<a scene of the Nazis burning books> The orange flames waved at the crowd as paper and print dissolved inside them. Burning words were torn from their sentences.

The cold was climbing out of the ground.

Snow was shivering outside.

The window opened wide, a square cool mouth, with occasional gusty surges.

Pimples were gathered in peer groups on his face.

I love how Zusak uses words, putting them together in surprising ways to make descriptions that are exact and yet so unusual and unexpected. It’s that very unexpectedness that delights me.

So we did an exercise in class. I gave students four small pieces of paper. On each paper they were to write a word — two papers would have adjectives, two papers would have nouns. Any adjective, any noun. I gathered the papers into two piles, shuffled them, and then each student chose one adjective and one noun and had to find a way to use them together in a sentence.

We got “chilling sun” and “soft children” and “shiny dream.” And the students wrote amazing new sentences, allowing these unusual pairs to work together.

In a weekly journal post, one of my students wrote, “I liked the adjective and noun game. Combinations like chilling sun made me think about the ways I described things throughout the week. Instead of relying on easy, conventional descriptions, I searched for different, more unusual word pairings that still made sense.”

Couldn’t have said it better myself!

What are some of the most lyrical, surprising, and unexpected sentences you’re read — and where did you read them?

“May” I Say Good-bye to Short Story Month?

May, Short Story Month, is almost over.

A couple of weeks ago, I mentioned in my blog about my love for the short story and my personal aesthetic that constantly leads me that direction. I asked for some ideas from readers about favorite short story writers and got some great advice (thank you!). L. Marie (my great friend who writes YA Fantasy) mentioned Flannery O’Connor, Poe (I’m reading him right now in my Romantics class), and the Grimms (and not the guy on the TV show). Cathy Day directed me to a post on her blog titled “Toolbox Stories” where she rounds up a terrific list of the stories she has in her writing toolbox.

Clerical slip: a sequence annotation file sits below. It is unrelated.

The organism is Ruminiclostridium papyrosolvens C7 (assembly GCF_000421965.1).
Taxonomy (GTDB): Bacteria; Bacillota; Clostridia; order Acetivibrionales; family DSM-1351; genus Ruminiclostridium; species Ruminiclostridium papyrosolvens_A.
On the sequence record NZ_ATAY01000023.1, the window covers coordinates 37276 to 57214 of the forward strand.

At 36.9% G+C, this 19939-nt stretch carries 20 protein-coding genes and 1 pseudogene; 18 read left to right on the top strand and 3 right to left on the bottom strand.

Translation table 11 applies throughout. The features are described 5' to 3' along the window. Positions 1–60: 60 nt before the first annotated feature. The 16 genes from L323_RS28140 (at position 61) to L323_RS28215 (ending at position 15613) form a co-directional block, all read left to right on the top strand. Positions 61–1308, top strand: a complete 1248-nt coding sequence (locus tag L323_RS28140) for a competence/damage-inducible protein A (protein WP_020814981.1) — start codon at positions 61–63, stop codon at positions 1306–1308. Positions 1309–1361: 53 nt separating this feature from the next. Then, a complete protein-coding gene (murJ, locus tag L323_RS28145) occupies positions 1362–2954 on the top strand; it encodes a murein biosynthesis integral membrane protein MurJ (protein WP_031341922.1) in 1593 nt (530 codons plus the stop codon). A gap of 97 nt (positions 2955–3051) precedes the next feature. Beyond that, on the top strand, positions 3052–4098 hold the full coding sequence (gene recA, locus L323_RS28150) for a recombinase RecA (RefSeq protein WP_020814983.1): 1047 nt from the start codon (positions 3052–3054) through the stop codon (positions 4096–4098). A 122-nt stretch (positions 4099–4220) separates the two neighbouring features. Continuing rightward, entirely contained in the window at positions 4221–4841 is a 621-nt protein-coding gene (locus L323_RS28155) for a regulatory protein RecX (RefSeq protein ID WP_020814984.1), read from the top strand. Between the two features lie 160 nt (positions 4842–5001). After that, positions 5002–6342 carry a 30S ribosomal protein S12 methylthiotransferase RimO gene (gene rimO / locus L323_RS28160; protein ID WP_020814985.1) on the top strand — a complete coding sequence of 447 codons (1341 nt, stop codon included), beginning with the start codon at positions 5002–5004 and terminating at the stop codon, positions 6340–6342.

toolbox

We all should have such a toolbox–those go-to stories that just do it for us. Maybe they inspire. Maybe they give us a new way to handle our plot line. Or maybe, as Cathy uses them, a specific story will help a writing student understand how to make his or her own story work better.

I’m working on my toolbox.

Some of my favorites? Ernest Hemingway (“Hills Like White Elephants”), Guy de Maupassant (“The String” is included in the anthology noted here, but my favorite will always be “The Necklace”), James Joyce (“Eveline”), William Falkner (“A Rose for Emily”), John Updike (“A&P”), John Steinbeck (“The Chrysanthemums”), and indeed Tobias Wolff’s amazing “Bullet in the Brain” . . . all included in On Writing Short Stories (Tom Bailey, editor). short stories

So as a roundup this week, I want to also thank The Missouri Review lit magazine which, this past month, has celebrated Short Story Month by writing a daily blog post about their favorite short stories. (If you want to start at May 1 and work your way through the posts, start here.) I’m intrigued by Angela Carter (Day 5), T. Corahessen Boyle (Day 9), Alice Munro (Day 22), and, of course, James Baldwin (Day 23).

There is so much to read, so much to learn. Some of my other favorite literary magazines have great short stories and essays that deserve further attention.

I’ll do my best to bring my favorites to you, some interviews, and even some advice as I learn as well. I’m working on filling my toolbox.

Short story month may be over, but my work is just beginning. I have a lot of learning–and writing–to do.

What about you? How’s your writing coming this summer?